A Questionnaire Analysis of the Asch Experiment without Using Confederates


Without using confederates, Mori and Arai (2010) replicated the Asch results with 40 male and 64 female Japanese undergraduates in same-sex groups of four. One from each foursome wore a different type of polarizing sunglasses so that he/she observed the standard lines differently form the other three participants, who played the same role as the majority in the Asch experiments. As expected, the minority participants tended to conform to the majority. There was a gender difference: the female minority participants conformed, but the males did not. The present study reported the qualitative findings from analysis of the responses on a questionnaire administered in the Mori and Arai experiments. It revealed that female participants who conformed more than the males were less confident and felt more isolated and anxious than the males.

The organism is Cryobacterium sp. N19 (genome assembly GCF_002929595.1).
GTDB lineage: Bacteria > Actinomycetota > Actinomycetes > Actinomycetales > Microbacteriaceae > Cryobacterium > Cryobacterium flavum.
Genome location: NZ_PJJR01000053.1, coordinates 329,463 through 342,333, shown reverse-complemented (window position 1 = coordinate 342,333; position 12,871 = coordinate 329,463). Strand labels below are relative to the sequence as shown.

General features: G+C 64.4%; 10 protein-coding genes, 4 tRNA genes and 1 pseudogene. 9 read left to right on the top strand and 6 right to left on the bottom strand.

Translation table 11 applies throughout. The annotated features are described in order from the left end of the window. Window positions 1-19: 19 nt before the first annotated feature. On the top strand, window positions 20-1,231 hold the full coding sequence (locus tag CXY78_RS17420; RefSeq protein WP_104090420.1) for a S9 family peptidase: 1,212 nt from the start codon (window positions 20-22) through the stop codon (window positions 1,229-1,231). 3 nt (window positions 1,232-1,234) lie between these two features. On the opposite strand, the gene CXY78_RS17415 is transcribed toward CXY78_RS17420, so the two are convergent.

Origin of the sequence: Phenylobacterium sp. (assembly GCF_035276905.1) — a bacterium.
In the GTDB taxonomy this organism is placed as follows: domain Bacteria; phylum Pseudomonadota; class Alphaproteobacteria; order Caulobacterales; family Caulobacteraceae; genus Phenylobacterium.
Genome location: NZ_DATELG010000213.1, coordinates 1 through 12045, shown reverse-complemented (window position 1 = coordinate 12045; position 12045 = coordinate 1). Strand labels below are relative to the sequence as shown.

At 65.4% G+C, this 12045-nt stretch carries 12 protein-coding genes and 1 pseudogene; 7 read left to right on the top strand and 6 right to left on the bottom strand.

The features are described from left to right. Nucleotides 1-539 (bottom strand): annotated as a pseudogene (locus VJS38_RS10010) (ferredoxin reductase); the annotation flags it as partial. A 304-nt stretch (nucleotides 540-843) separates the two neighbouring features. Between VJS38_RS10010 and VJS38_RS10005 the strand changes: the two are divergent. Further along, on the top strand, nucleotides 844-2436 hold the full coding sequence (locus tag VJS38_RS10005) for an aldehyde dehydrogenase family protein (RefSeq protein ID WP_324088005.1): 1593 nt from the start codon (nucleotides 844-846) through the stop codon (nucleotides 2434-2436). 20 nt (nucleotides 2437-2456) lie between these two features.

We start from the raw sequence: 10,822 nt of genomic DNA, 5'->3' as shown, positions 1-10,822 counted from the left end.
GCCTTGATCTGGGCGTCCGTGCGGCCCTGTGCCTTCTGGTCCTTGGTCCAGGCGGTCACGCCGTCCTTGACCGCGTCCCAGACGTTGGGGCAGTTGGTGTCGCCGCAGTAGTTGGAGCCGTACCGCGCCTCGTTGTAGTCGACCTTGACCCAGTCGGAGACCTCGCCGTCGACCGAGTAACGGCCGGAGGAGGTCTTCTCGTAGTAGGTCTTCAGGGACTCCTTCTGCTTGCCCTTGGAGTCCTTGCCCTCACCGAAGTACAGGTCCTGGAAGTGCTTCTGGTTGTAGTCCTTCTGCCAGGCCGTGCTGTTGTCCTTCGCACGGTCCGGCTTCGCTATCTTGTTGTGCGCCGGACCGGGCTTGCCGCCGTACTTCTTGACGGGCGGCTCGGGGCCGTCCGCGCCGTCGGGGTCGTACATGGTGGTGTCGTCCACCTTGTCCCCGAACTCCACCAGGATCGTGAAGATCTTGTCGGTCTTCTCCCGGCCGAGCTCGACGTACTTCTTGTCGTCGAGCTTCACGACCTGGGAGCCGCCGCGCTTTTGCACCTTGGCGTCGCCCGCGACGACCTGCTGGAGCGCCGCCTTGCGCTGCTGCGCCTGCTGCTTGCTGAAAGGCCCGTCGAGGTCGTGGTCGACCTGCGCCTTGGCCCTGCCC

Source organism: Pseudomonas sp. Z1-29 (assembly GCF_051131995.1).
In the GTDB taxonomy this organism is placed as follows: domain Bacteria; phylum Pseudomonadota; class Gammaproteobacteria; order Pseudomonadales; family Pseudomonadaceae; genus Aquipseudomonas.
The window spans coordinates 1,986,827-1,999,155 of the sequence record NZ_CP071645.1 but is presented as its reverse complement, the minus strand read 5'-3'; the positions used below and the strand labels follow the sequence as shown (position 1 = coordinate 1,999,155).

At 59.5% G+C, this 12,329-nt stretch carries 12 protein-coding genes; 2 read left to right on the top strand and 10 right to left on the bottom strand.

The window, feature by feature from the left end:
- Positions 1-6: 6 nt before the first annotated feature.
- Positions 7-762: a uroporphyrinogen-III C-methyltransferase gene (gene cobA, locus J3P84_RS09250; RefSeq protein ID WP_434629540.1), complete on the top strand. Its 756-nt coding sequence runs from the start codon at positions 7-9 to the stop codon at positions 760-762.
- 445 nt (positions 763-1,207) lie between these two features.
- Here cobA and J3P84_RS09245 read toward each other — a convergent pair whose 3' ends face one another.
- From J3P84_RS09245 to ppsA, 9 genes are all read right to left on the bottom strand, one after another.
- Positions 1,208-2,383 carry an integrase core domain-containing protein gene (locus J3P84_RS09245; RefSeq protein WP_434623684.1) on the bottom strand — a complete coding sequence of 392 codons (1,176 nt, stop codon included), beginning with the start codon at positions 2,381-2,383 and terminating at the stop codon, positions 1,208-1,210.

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Arai, M. & Mori, K. (2013). A Questionnaire Analysis of the Asch Experiment without Using Confederates. Psychology, 4, 888-890. doi: 10.4236/psych.2013.411127.

Conflicts of Interest

The authors declare no conflicts of interest.


[1] Asch, S. E. (1956). Studies of independence and conformity: I. A minority of one against a unanimous majority. Psychological Monograph: General and Applied, 70, Whole No. 416.
[2] Mori, K. (2007). Projecting two words with one machine: A method for presenting two different visual stimuli using just one projector without viewers’ noticing the duality. Behavior Research Methods, 39, 811-815.
[3] Mori, K., & Arai, M. (2010). No need to fake it: Reproduction of the Asch experiment without confederates. International Journal of Psychology, 45, 390-397.

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